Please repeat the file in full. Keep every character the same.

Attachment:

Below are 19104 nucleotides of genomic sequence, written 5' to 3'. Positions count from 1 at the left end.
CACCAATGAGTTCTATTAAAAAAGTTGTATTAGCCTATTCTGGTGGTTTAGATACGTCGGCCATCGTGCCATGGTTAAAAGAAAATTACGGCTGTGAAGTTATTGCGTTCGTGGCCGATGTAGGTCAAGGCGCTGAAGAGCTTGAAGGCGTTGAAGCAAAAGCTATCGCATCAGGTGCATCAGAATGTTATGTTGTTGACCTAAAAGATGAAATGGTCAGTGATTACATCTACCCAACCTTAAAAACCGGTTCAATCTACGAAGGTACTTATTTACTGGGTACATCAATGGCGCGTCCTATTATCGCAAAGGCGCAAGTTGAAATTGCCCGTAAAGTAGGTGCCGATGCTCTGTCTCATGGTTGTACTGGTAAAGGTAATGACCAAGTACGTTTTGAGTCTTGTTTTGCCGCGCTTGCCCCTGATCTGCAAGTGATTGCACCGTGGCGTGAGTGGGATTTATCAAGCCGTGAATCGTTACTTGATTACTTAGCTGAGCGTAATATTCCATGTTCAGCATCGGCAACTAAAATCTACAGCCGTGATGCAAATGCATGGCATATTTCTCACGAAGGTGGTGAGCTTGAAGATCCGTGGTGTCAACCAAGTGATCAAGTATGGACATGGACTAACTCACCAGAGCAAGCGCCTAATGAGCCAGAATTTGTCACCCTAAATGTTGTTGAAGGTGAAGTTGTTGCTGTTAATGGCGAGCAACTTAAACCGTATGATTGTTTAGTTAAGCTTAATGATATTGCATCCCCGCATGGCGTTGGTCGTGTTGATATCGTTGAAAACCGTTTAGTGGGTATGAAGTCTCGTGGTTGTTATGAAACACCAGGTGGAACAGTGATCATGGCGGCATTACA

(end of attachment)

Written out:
Below are 19104 nucleotides of genomic sequence, written 5' to 3'. Positions count from 1 at the left end.
CACCAATGAGTTCTATTAAAAAAGTTGTATTAGCCTATTCTGGTGGTTTAGATACGTCGGCCATCGTGCCATGGTTAAAAGAAAATTACGGCTGTGAAGTTATTGCGTTCGTGGCCGATGTAGGTCAAGGCGCTGAAGAGCTTGAAGGCGTTGAAGCAAAAGCTATCGCATCAGGTGCATCAGAATGTTATGTTGTTGACCTAAAAGATGAAATGGTCAGTGATTACATCTACCCAACCTTAAAAACCGGTTCAATCTACGAAGGTACTTATTTACTGGGTACATCAATGGCGCGTCCTATTATCGCAAAGGCGCAAGTTGAAATTGCCCGTAAAGTAGGTGCCGATGCTCTGTCTCATGGTTGTACTGGTAAAGGTAATGACCAAGTACGTTTTGAGTCTTGTTTTGCCGCGCTTGCCCCTGATCTGCAAGTGATTGCACCGTGGCGTGAGTGGGATTTATCAAGCCGTGAATCGTTACTTGATTACTTAGCTGAGCGTAATATTCCATGTTCAGCATCGGCAACTAAAATCTACAGCCGTGATGCAAATGCATGGCATATTTCTCACGAAGGTGGTGAGCTTGAAGATCCGTGGTGTCAACCAAGTGATCAAGTATGGACATGGACTAACTCACCAGAGCAAGCGCCTAATGAGCCAGAATTTGTCACCCTAAATGTTGTTGAAGGTGAAGTTGTTGCTGTTAATGGCGAGCAACTTAAACCGTATGATTGTTTAGTTAAGCTTAATGATATTGCATCCCCGCATGGCGTTGGTCGTGTTGATATCGTTGAAAACCGTTTAGTGGGTATGAAGTCTCGTGGTTGTTATGAAACACCAGGTGGAACAGTGATCATGGCGGCATTACA